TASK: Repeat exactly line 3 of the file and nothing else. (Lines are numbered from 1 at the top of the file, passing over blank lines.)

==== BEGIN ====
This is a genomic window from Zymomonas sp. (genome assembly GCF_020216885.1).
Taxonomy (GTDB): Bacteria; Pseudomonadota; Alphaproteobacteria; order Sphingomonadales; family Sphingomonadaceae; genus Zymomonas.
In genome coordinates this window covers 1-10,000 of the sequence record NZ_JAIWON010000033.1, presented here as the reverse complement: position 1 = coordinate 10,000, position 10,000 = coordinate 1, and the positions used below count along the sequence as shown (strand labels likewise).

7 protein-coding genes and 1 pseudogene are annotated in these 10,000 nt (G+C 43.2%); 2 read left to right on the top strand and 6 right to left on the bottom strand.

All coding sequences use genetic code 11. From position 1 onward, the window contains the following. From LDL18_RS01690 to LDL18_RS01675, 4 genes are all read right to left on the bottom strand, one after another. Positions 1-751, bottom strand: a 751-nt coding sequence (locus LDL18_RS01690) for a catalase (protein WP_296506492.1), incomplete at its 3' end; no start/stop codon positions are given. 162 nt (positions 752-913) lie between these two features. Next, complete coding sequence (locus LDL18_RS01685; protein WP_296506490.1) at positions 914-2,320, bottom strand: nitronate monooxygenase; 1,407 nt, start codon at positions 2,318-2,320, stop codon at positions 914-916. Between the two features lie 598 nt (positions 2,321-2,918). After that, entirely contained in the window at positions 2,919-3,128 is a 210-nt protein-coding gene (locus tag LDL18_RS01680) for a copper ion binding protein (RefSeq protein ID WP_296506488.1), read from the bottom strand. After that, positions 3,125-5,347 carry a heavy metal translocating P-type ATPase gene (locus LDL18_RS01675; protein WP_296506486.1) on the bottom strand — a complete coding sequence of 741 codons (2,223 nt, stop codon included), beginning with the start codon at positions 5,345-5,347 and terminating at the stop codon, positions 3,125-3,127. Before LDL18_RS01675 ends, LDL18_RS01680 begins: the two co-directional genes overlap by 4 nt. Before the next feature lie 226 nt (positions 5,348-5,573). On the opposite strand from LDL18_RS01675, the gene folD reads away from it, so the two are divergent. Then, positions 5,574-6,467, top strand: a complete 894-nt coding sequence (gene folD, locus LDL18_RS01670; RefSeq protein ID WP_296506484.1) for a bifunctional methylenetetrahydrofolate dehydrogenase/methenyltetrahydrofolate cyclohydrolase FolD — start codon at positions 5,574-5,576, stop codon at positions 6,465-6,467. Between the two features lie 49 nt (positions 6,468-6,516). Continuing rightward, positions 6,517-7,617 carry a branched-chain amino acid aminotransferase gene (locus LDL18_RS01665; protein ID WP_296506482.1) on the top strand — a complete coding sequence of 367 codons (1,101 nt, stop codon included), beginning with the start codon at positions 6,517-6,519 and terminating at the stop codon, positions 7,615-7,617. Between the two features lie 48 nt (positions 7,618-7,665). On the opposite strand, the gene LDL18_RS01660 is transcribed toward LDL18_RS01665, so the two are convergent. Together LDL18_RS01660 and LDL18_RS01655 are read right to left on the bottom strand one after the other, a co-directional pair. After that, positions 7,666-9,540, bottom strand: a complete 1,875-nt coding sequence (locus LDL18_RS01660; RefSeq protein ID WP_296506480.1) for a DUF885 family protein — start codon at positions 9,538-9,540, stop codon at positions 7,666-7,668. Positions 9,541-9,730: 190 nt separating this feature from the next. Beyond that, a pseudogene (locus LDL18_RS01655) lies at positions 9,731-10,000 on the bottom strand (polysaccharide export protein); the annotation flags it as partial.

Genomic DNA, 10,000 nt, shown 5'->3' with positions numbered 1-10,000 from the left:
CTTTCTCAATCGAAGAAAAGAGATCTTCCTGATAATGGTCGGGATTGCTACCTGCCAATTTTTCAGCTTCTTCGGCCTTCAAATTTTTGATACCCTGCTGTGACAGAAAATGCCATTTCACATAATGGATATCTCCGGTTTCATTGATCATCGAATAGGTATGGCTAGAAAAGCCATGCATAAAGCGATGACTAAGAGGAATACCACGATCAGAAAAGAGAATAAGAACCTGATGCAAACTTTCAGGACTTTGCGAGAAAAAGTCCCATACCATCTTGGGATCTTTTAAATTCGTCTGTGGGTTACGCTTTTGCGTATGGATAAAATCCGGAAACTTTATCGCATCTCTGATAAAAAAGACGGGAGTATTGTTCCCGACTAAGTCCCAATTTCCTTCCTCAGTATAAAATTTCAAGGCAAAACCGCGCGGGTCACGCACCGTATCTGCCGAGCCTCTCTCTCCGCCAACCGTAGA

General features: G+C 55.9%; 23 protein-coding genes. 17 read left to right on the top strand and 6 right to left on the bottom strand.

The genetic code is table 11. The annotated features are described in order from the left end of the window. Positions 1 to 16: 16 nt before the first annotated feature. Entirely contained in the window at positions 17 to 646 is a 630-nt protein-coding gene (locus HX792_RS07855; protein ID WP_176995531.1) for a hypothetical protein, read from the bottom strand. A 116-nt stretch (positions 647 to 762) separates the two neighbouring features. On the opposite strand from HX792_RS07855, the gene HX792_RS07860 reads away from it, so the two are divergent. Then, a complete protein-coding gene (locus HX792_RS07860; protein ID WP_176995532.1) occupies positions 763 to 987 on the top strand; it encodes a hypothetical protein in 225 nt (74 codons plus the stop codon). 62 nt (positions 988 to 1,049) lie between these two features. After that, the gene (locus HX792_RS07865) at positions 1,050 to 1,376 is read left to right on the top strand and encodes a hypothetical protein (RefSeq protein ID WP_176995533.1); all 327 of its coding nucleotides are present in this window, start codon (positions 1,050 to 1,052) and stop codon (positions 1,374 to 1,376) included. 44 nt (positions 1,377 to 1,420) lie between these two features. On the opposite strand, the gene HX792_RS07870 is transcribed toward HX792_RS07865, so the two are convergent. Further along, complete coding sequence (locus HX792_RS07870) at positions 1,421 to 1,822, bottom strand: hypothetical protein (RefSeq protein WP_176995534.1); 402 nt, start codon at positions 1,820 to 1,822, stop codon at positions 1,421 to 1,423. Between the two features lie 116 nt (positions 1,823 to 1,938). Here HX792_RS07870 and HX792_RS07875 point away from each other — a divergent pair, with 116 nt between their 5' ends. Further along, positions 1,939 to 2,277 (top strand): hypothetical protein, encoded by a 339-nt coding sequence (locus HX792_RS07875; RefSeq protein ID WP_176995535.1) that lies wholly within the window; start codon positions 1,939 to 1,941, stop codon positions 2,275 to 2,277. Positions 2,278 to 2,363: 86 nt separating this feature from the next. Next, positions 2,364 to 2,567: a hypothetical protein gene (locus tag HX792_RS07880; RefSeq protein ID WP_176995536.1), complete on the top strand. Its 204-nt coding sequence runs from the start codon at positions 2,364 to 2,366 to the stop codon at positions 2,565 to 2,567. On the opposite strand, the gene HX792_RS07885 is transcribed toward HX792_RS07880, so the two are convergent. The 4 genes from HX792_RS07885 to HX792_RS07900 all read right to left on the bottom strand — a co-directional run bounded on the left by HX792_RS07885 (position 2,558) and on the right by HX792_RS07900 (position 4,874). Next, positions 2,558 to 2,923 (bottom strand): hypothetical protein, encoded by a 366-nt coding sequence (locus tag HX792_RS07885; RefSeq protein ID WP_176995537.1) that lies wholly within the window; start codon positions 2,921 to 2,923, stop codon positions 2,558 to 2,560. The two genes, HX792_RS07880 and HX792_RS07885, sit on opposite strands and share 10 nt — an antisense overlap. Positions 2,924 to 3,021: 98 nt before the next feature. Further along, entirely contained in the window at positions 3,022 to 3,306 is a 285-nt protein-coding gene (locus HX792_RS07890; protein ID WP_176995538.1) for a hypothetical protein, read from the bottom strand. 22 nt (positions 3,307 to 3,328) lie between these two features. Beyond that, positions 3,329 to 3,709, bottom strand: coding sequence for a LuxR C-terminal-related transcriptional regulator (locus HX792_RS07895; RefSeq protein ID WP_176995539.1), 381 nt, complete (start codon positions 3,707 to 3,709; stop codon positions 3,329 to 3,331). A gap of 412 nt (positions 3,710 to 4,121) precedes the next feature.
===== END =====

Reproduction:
In genome coordinates this window covers 1-10,000 of the sequence record NZ_JAIWON010000033.1, presented here as the reverse complement: position 1 = coordinate 10,000, position 10,000 = coordinate 1, and the positions used below count along the sequence as shown (strand labels likewise).